John Barnes was born c1791 in Corsley (but at an unknown location at this time), died and was buried there in 1860. In the 1841 census, he is listed as a ‘millman of cloth’. This tells me that he worked in a mill, of which there was one in Corsley, up a cart track from where I know that he lived at this time. There were a few others scattered around the river valleys in the area. But, to believe what is said in the article above, if the cloth trade only lasted until the 1840s, what happened then? That also remains a mystery to me at this time.
He married Martha Watts (1791-1858), in 1810. They would both have been 19, so where did they live? From investigation, the Barnes and Watts families lived as next door neighbours in a property on Bugwell Hill, which was split in two at a point in time to form ‘Rose Cottages’, and lived that way for 20+years. They never owned the cottages, but at least it made courting easier!
This marriage between the Barnes and Watts families resulted in 7 children born in Corsley between 1815 and 1835, and here they are with as much information as I currently have about 6 of them, leaving George, who is my direct antecedent, and whose path I shall follow later:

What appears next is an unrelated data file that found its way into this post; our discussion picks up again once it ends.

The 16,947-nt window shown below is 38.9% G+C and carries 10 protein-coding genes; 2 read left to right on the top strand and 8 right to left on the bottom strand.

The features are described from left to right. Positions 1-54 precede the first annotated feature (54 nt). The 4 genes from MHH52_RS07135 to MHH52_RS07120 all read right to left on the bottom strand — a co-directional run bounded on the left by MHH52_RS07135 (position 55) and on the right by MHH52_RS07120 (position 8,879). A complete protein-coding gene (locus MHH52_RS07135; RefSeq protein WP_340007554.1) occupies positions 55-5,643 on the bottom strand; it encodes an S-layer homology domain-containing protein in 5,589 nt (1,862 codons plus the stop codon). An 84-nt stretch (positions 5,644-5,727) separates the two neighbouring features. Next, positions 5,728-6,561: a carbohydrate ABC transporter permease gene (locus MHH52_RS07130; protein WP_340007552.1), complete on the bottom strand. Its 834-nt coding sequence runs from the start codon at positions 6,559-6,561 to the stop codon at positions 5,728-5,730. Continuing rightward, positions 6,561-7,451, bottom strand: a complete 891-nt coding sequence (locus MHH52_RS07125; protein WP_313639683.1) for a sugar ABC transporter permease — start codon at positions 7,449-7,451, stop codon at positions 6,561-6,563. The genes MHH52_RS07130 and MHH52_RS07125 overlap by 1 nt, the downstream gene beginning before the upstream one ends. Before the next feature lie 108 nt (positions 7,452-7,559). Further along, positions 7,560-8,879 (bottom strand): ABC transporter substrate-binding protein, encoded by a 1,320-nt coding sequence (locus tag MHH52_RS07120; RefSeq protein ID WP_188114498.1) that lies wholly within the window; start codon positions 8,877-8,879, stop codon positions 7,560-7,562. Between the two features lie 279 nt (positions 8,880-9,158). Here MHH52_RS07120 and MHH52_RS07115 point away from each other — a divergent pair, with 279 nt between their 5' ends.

Harriet – 1815-1901 (86 years) Married Elijah Singer 4 June 1843, and lived in nearby Rodden and then Frome, where she died as a ‘boarder’ following Elijah’s death 10 years before. No children recorded.
Maria – 1821-1894 (73 years) No marriage recorded, but she worked in London as a servant when 40, then back in Frome as a charwoman.
Noah – 1822-1901 (79 years). By the time he was 19 he was working in North Bradley (7 miles from Corsley) as a Fuller (worker in the wool industry). He married Mary Doel in 1844, when he was 22. Their son Thomas was born 3 months later (!) in Chapmanslade (1 mile from Corsley), with a daughter Charlotte born in 1848 (died 1877 aged 29) in Wingfield (8 miles from Corsley). By 1851, he was a self-employed baker (with one boy) in Wingfield, and died in Frome 50 years later.
Henry born 1827 – I have no other information
Eliza – born 5 August 1832 – I have no other information
Sophia – born 22 March 1835. Interestingly in the 1861 census, she is listed as Head (and only member) of the Barnes household at Rose Cottages, and worked as a ‘plain needle worker’ (following the death of her father the previous year, and that of her mother 3 years previously). She married a ‘tea merchant’ James Gunning in 1867 in Warminster. They had a son John in 1868, and she lived in Warminster until her death in 1912, at the age of 77.
So, to George Barnes, born 6 June 1829, the 5th of the 7 Barnes children. By the age of 22, he was a puddler – a worker of iron at the furnace – living as a lodger in Bedwellty, Monmouthshire. Puddling is hot and heavy work with long shifts, so he must have been strong, and, one might think, a valued worker. When 23, he married Ann Beynon in Abergavenny, Monmouthshire, and they went to live in Victoria, Ebbw Vale, where there was an enormous Iron and Steel Works, which, from existing photographic evidence, bears a striking resemblance to ‘Hell on Earth’ – and a world away from rural Corsley. Interestingly, they were both misspelt in the Civil Marriage Index, as George Barns and Ann Bynons respectively. Mistake or mischief? I wonder…